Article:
KrAzY
Thanks for you input. But this requirement is nothing new just suprised there isnt a solution.
How do you manage a rogue process that starts peaking at 100% and stays that way until
1- Users say server is going slow
2- Administrator logs in an kills process manually

Cheers
Damien
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KrAzYCommented:
This is a tuff one.  The correct answer is to have the software company/developer fix their application ;-), but as we know that rarely happens.  Sometimes you can get lucky with multiple core systems where one rogue process can only consume one core (assuming single threaded).  Granted still not good, but the other users can use the cores not consumed by the rogue process.  It really depends on the applications, amount of servers, amount of cores per server, etc but on a four core system you could get away with the occassional rogue process.

After re-reading though... are you running 1 core systems (physical or virtual)?

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ITAS01Author Commented:
VMWARE ESX 4 - I only use a single vCPU as most discussion including my training course suggest that a single vCPU is better and let ESC CPU scheduler handle the sharing.

LOL the ERP vender will be releasing a .NET version which will hopefully stop memory leak and CPU spike but until then I am amazed that there isnt a simple solution for automatically shutting down a rogue process?

Cheers
Damien
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KrAzYCommented:
My guess is that it is hard to determine what is rogue.  How can a monitor know that a process taking 100% is rogue.  Maybe a process is actually using 100% for minutes because it is processing a large "job".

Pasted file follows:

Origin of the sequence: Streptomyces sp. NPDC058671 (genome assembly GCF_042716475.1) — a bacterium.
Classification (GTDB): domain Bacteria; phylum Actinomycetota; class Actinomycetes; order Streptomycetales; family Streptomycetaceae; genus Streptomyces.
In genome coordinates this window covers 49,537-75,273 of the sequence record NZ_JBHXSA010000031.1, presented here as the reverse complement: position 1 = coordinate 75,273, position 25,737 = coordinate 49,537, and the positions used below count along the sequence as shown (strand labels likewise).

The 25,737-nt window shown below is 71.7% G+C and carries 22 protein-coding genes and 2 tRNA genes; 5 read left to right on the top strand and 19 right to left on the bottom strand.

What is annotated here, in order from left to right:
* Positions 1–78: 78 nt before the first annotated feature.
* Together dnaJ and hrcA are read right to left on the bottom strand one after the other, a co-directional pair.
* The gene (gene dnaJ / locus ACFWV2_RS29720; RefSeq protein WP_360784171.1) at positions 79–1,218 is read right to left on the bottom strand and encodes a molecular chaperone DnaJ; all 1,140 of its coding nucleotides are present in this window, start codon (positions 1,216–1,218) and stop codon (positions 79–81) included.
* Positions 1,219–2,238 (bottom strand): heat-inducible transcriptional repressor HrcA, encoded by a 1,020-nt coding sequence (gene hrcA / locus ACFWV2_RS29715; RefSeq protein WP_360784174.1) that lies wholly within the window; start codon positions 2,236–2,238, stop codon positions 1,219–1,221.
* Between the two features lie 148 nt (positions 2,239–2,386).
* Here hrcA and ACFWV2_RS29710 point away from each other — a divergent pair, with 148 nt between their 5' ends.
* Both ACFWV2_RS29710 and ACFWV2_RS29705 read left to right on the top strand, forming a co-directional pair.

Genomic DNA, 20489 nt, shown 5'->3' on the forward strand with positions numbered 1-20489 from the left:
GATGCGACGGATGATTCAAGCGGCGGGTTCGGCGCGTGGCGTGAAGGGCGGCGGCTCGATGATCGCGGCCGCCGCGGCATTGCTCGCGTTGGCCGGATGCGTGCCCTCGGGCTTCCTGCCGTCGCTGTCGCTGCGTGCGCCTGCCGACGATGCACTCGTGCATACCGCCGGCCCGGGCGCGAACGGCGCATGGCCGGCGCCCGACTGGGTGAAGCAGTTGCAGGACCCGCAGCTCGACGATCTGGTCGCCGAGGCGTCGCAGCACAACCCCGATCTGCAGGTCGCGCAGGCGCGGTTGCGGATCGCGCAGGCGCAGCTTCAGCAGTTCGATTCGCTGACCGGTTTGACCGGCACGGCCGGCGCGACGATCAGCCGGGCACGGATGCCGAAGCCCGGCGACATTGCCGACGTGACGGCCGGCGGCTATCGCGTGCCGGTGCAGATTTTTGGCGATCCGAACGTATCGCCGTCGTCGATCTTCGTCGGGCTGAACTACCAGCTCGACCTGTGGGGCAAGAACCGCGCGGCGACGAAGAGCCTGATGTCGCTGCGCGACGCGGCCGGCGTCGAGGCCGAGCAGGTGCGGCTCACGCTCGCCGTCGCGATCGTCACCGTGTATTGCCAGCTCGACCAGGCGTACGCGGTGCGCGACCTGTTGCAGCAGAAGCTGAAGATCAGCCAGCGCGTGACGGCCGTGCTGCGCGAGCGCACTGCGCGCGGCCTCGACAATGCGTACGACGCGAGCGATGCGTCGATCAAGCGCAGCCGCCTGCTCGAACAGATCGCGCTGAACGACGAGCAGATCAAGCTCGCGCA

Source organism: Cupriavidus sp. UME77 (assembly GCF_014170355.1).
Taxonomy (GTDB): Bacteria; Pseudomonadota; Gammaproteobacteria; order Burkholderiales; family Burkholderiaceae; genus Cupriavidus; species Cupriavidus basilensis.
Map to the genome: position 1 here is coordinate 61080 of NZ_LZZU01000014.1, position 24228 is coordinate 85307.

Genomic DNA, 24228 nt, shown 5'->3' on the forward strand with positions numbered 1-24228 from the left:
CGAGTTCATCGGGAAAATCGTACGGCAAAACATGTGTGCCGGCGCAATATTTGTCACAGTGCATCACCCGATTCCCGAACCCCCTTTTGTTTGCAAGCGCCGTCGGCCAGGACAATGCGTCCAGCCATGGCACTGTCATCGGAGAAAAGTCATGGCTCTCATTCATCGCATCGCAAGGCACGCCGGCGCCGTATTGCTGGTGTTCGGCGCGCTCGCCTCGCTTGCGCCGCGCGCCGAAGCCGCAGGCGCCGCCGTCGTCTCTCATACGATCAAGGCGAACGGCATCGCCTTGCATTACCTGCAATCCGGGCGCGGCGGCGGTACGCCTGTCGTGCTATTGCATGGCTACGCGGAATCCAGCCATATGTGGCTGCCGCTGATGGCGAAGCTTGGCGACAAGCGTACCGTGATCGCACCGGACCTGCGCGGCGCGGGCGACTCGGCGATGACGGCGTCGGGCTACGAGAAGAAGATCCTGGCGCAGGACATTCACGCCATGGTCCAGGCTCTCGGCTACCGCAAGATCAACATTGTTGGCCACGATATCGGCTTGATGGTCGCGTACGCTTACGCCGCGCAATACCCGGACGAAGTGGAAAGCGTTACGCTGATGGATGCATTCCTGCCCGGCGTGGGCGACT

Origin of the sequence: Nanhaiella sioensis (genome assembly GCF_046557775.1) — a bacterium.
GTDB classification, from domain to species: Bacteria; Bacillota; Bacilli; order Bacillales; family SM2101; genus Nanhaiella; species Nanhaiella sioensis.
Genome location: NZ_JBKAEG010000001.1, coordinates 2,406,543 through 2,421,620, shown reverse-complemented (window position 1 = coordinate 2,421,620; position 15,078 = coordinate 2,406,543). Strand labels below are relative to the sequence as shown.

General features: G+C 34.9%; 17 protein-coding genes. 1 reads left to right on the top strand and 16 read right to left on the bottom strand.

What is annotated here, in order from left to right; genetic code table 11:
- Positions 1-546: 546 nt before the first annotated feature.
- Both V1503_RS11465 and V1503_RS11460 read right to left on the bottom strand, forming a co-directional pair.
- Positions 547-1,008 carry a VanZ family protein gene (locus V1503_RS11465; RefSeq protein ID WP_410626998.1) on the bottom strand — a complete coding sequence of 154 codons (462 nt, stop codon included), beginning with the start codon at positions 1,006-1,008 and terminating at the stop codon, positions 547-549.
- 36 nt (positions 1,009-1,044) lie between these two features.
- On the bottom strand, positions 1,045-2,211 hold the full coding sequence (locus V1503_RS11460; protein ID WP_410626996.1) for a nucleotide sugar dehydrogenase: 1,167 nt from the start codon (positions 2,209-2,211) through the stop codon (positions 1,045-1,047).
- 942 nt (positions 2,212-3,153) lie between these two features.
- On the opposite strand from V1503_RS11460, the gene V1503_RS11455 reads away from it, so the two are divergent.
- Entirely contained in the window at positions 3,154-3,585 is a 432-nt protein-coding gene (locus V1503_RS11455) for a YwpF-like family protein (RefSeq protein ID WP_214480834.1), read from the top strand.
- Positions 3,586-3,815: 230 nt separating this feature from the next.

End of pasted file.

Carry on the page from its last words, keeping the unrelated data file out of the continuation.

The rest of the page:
You've probably come to the conclusion that a process from this application at 100% for x minutes is actually rogue which again is probably hard for a monitor to determine.

I don't know what type of hardware you're running, but I would never suggest a single vCPU for a XenApp/Terminal Server environment.  Windows Server/Terminal Services is inherently a multi-user, multi-threaded, multi-process environment.

As for "let ESX CPU scheduler handle the sharing", I'm not sure if that makes sense. For example if you have a 2 CPU system (Core or Physical) and 4 VMs @ 1 vCPU then the scheduler would determine when to give 2 of the VMs "rights" to use the CPU (i.e. switch back and forth).  That doesn't help with what is happening within the OS.  As I state below I believe Windows is more efficient when it has more CPUs.

I would at minimum suggest a 2 vCPU setup.  More than 2 is debatable.  If you're running newer hardware Intel Nehalem or newer then possibly 4 vCPU.